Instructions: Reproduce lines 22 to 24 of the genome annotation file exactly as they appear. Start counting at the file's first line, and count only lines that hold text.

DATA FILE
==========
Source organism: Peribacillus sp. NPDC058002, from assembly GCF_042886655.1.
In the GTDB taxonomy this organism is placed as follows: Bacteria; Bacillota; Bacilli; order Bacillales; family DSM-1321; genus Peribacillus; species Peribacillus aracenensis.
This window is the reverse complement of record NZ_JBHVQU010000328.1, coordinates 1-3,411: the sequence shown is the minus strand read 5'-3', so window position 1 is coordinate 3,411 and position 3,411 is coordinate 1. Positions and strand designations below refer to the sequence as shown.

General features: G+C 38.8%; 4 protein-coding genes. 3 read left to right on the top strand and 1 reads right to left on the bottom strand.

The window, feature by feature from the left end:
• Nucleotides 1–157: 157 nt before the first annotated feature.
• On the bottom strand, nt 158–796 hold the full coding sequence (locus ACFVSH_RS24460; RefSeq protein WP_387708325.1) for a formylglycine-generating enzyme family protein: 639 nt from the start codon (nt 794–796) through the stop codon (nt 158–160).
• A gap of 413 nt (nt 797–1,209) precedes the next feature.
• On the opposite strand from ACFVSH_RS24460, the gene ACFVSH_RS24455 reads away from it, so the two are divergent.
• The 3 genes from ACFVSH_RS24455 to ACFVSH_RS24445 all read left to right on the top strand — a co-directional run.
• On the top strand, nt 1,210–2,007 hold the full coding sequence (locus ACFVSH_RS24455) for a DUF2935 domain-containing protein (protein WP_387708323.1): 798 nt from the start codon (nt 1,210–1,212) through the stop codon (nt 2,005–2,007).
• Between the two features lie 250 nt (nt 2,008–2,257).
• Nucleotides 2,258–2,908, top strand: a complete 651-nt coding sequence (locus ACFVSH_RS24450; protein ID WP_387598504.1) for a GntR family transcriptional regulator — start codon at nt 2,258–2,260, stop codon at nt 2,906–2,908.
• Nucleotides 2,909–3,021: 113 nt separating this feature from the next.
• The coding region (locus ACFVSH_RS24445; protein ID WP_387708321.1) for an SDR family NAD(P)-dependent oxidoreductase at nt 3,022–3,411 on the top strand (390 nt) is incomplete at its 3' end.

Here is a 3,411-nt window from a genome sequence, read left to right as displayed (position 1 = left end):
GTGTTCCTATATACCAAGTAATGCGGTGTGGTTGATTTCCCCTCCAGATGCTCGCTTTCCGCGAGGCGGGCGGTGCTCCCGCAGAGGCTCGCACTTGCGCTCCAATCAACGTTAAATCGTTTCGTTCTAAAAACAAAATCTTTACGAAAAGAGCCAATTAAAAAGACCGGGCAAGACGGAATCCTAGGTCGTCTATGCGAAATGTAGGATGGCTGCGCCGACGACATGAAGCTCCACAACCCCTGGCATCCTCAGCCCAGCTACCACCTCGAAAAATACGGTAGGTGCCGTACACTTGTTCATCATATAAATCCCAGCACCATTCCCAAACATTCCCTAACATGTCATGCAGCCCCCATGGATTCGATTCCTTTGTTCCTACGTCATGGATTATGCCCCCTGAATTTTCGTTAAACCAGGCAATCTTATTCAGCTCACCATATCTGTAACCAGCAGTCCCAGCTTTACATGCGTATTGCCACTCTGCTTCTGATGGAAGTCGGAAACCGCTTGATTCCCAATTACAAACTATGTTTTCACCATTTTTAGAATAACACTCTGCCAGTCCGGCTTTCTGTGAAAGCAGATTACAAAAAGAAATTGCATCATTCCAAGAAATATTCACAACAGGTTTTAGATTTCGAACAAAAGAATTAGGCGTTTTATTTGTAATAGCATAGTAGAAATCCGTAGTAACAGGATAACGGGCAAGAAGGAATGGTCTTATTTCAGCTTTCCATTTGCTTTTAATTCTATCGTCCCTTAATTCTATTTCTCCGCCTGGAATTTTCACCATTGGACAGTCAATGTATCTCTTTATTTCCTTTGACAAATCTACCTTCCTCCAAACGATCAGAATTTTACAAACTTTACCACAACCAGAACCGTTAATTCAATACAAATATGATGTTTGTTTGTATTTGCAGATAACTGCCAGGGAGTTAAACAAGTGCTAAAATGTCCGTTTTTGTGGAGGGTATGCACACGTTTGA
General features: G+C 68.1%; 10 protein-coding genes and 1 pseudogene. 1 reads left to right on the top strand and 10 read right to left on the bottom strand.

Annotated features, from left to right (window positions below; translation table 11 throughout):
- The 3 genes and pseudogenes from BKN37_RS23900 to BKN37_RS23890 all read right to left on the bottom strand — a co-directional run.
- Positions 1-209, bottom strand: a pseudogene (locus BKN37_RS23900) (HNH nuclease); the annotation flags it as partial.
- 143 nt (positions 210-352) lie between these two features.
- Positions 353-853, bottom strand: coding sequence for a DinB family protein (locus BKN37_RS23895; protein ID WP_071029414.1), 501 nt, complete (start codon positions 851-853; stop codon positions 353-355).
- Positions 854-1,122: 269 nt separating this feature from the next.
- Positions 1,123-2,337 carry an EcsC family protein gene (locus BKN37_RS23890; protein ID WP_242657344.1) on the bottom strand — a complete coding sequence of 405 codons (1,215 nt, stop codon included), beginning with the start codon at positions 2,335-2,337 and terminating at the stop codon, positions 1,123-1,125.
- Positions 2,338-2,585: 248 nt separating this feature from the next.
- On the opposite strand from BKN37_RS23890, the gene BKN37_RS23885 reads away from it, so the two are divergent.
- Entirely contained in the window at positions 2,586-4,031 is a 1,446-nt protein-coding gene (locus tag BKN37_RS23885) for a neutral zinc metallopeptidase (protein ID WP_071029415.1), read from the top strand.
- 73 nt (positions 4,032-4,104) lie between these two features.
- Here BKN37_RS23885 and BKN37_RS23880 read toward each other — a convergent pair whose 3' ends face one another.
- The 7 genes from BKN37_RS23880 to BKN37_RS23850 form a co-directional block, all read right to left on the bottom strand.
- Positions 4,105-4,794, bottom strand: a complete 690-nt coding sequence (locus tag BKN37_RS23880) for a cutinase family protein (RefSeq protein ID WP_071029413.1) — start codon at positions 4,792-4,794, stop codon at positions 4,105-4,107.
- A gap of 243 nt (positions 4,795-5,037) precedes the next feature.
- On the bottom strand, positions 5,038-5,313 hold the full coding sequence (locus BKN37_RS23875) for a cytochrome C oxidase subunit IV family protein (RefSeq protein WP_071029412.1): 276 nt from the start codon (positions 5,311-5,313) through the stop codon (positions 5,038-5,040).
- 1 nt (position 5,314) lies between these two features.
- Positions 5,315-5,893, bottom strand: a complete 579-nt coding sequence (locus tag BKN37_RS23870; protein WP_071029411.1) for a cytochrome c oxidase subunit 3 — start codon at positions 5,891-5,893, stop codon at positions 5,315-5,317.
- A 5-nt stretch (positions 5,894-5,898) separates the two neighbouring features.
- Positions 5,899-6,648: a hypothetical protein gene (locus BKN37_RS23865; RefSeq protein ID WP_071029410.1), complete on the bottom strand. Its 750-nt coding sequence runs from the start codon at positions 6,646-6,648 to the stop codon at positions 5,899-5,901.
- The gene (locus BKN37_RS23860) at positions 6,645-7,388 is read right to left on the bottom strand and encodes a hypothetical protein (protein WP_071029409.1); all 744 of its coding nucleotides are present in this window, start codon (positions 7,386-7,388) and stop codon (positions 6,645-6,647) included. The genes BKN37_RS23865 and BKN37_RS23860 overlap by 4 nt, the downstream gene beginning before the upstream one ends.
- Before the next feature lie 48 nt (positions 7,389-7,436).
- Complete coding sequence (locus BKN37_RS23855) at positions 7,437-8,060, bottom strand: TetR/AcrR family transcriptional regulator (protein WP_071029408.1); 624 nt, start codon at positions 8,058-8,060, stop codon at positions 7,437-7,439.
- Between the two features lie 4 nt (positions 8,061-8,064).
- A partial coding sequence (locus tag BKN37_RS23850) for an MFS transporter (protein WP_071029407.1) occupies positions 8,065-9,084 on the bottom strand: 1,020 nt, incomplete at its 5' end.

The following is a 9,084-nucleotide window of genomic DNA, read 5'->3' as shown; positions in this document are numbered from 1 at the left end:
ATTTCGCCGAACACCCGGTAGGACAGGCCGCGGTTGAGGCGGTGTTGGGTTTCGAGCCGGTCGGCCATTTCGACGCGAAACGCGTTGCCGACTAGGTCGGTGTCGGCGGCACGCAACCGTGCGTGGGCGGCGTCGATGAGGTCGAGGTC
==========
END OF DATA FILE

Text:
- 143 nt (positions 210-352) lie between these two features.
- Positions 353-853, bottom strand: coding sequence for a DinB family protein (locus BKN37_RS23895; protein ID WP_071029414.1), 501 nt, complete (start codon positions 851-853; stop codon positions 353-355).
- Positions 854-1,122: 269 nt separating this feature from the next.